There is a wide range of cultural, political, linguistic and socioeconomic reasons why this six word quotation may, or may not, be familiar:
To be or not to be.
Can you name the author of the play that contains these six words? Can you identify the character who says these six words? Can you recite the monologue that begins with these six words? What do these six words mean to you?
It makes me reflect on what exactly does it mean: to be? Is it the state of existence, and intrinsic state of being human? Does the state of being-ness mean different things to different cultures, expressed in different ways in different languages? How does the state of “being” affect our worldviews, depending on which language we express ourselves in?
In English, the verb “to be” is used in a wide variety situations. For example, I am cold, She is an astronaut, We are leaving. However, there are often a range of different verbs that are used to express the same statements in other languages. In French, there are a number of verbs used in place of the English equivalent of “to be”, including “être” (to be) or “avoir” (to have) or “faire” (to make), depending on the situation, the intent and the context of the statement.
Nuances of language and cultural context can often be some of the most difficult aspects to master when translating and working with different languages. Trying to explain colloquialisms and slang to someone who is learning another language can be funny, frustrating and confusing. Even between people whose first language is seemingly the same, regional variations can cause confusion and misunderstanding.
The simple request of “bring a plate” to a New Zealand get-together has confounded many English-speaking newcomers to New Zealand – it means to bring a plate of food, not to bring an empty plate.
How does language influence culture?
How does culture influence language?
There can be a number of different ways to engage with your communities to discuss the intricacies and impact of language and culture, opening up the conversation opportunities across language and culture boundaries.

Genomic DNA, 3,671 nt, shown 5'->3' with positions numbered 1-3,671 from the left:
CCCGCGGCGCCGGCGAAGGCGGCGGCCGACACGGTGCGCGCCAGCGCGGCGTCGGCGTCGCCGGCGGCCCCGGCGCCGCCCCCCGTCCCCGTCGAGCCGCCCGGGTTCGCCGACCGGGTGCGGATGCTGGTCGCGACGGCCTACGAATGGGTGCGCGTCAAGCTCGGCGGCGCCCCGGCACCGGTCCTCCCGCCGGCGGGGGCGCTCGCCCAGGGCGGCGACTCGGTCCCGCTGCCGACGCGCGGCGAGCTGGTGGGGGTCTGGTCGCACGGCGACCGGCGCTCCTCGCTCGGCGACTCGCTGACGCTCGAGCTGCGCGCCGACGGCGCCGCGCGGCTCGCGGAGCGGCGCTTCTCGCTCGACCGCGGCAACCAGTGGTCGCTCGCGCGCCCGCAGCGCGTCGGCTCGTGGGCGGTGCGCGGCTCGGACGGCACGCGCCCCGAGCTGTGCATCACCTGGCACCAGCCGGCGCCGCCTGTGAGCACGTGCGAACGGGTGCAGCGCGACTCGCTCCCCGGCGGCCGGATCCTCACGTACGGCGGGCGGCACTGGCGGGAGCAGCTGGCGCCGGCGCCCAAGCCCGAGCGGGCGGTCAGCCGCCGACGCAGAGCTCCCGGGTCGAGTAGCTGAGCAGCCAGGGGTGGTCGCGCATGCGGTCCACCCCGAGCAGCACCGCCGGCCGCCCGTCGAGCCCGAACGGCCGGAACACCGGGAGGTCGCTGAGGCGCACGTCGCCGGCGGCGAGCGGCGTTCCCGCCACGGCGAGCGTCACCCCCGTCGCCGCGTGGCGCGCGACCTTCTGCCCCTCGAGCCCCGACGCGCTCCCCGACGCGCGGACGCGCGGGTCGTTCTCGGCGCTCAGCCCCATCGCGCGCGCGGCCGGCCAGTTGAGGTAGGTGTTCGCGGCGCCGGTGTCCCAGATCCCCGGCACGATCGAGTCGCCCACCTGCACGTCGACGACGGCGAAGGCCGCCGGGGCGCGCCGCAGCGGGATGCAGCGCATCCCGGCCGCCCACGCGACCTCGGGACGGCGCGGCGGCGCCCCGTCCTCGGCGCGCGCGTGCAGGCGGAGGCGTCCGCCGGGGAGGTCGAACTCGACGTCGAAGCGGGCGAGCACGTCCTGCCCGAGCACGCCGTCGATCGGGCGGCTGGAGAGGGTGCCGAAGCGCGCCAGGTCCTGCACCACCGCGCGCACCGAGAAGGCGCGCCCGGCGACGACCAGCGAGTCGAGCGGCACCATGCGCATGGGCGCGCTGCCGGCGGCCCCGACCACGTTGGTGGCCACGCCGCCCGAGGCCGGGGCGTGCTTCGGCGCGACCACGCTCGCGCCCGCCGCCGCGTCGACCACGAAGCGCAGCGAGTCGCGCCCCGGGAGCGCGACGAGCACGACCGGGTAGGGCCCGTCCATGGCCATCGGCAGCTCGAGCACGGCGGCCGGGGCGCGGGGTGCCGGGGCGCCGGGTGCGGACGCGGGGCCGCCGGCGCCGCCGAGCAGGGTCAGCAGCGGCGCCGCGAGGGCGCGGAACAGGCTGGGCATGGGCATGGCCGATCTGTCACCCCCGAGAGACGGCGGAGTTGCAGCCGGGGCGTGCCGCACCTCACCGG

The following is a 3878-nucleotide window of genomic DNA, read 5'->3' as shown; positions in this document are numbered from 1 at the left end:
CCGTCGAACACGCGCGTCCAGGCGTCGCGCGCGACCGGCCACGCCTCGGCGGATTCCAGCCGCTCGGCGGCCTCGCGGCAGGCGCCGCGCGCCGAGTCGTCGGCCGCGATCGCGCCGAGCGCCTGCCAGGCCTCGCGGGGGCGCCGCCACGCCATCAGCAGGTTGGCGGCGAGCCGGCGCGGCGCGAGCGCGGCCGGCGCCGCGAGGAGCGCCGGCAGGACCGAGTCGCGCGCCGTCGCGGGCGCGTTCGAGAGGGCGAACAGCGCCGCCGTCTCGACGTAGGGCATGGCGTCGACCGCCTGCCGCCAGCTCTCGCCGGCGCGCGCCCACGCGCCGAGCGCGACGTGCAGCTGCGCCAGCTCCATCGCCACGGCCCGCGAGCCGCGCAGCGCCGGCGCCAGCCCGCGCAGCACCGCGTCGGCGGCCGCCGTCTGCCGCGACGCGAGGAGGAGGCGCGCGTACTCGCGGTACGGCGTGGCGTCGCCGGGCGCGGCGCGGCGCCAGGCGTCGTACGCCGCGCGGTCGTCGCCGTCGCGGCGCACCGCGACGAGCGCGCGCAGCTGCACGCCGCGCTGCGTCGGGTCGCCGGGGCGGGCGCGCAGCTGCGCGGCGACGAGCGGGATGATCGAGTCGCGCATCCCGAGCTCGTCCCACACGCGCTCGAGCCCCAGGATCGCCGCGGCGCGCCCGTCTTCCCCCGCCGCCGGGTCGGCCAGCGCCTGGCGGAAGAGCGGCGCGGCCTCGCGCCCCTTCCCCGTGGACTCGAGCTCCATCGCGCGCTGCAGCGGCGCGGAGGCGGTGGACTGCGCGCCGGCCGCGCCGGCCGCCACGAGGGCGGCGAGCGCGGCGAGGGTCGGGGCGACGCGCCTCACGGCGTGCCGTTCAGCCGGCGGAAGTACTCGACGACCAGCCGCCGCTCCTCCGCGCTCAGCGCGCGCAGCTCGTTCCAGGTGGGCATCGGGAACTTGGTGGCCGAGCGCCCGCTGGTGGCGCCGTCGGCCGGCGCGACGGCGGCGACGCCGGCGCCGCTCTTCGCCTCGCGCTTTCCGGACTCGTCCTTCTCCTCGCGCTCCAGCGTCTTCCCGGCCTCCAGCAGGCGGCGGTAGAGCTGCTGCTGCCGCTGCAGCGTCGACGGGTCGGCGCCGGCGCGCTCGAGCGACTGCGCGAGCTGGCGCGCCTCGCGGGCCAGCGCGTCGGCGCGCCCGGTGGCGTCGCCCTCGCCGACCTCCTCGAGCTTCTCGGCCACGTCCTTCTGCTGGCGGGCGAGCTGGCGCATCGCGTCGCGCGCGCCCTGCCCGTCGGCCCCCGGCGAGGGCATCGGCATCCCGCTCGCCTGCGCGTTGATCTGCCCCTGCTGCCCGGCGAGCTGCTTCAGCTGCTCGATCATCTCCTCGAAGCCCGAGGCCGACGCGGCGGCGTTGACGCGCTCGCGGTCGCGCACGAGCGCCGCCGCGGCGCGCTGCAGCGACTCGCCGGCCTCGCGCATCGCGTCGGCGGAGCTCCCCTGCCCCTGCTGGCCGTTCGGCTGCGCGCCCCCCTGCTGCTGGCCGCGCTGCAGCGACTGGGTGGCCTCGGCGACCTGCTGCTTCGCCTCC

- Does learning another language change the way you speak your first language?
- What does it mean to be raised in a bilingual household?
- Is humour culturally and linguistically specific? The humour in Outrageous Fortune feels quintessentially “Kiwi”, but this TV series has been to TV networks around the world, and local versions have been made in the UK and the USA.
- Is there a Vietnamese equivalent of Shakespeare, and what impact did their work have on Vietnamese language and culture?
- Why is there legislation that states that babies born in Iceland must be given forenames which do not conflict with the linguistic structure of the Icelandic language ?
- What impact does choosing to publish in a language other than English have on academics and scholars in different fields of research?
- How do Shakespearean plays “translate” into other languages? What is the same and/or different about the interpretations in each language? Do you have to understand the spoken, or signed, language to understand the dramatic sentiment being performed? How are costumes and stage design impacted by the different cultural settings?
Libraries can create events, develop programmes, curate resource lists and establish spaces where communities can explore the influence of language on culture and the influence of culture on language.
Open up your spaces to explore other worldviews.
 Personal Names Act (No. 45) (in English). Iceland: Ministry of the Interior. 17 May 1996